with their ideals and their golden apples. "I am
ashamed," he says, "to have dealings with these futile
creatures." And so he follows them to the rainbow
bridge. But as they set foot on it, from the river
below rises the wailing of the Rhine-daughters for
their lost gold. " You down there in the water," cries
Loki with brutal irony: "you used to bask in the
glitter of your gold : henceforth you shall bask in the
splendor of the gods." And they reply that the truth
is in the depths and the darkness, and that what
blazes on high there is falsehood. And with that the
gods pass into their glorious stronghold.



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WAGNER AS REVOLUTIONIST

Before leaving this explanation of The Rhine Gold,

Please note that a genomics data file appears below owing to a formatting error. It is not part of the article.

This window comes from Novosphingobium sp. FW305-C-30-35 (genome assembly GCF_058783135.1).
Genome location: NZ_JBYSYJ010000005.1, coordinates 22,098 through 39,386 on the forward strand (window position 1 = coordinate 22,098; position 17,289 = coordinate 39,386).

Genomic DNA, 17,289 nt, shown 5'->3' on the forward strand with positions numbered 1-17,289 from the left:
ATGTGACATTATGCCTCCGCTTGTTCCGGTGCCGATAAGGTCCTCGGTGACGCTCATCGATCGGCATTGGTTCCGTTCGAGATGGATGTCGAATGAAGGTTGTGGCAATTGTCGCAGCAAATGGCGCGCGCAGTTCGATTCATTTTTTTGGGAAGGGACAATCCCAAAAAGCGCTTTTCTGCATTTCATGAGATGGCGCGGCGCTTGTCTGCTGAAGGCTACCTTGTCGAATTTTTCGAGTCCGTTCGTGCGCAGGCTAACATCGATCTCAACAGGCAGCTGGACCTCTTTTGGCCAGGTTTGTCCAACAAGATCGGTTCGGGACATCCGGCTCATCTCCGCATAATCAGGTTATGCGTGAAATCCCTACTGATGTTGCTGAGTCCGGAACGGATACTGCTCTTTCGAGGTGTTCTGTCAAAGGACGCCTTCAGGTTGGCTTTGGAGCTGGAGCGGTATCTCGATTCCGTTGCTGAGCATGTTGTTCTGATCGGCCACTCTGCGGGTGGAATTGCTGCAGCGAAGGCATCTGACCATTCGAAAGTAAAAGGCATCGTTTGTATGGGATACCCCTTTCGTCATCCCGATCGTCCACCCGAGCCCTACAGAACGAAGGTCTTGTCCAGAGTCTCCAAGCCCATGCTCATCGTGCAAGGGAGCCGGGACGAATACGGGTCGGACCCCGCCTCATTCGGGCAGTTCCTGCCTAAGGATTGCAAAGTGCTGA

I must have a word or two about it with the reader.
It is the least popular of the sections of The Ring.
The reason is that its dramatic moments lie quite
outside the consciousness of people who^e joys and
sorrows are all domestic and personal, and whose
religions and political ideas are purely conventional
and superstitious. To them it is a struggle between
half a dozen fairytale personages for a ring, involving
hours of scolding and cheating, and one long scene in
a dark, gruesome mine, with gloomy, ugly music,
and not a glimpse of a handsome young man or
pretty woman. Only those of wider consciousness can ^
follow it breathlessly, seeing in it the whole tragedy
of human history and the whole horror of the
dilemmas from which the world is shrinking today.
At Bayreuth I have seen a party of English tourists,
after enduring agonies of boredom from Alberic, rise
in the middle of the third scene, and almost force
their way out of the dark theatre into the sunlit pine-
wood without. And I have seen people who were
deeply affected by the scene driven almost beside



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28 The Perfect Wagnerite

themselves by this disturbance. But it was a very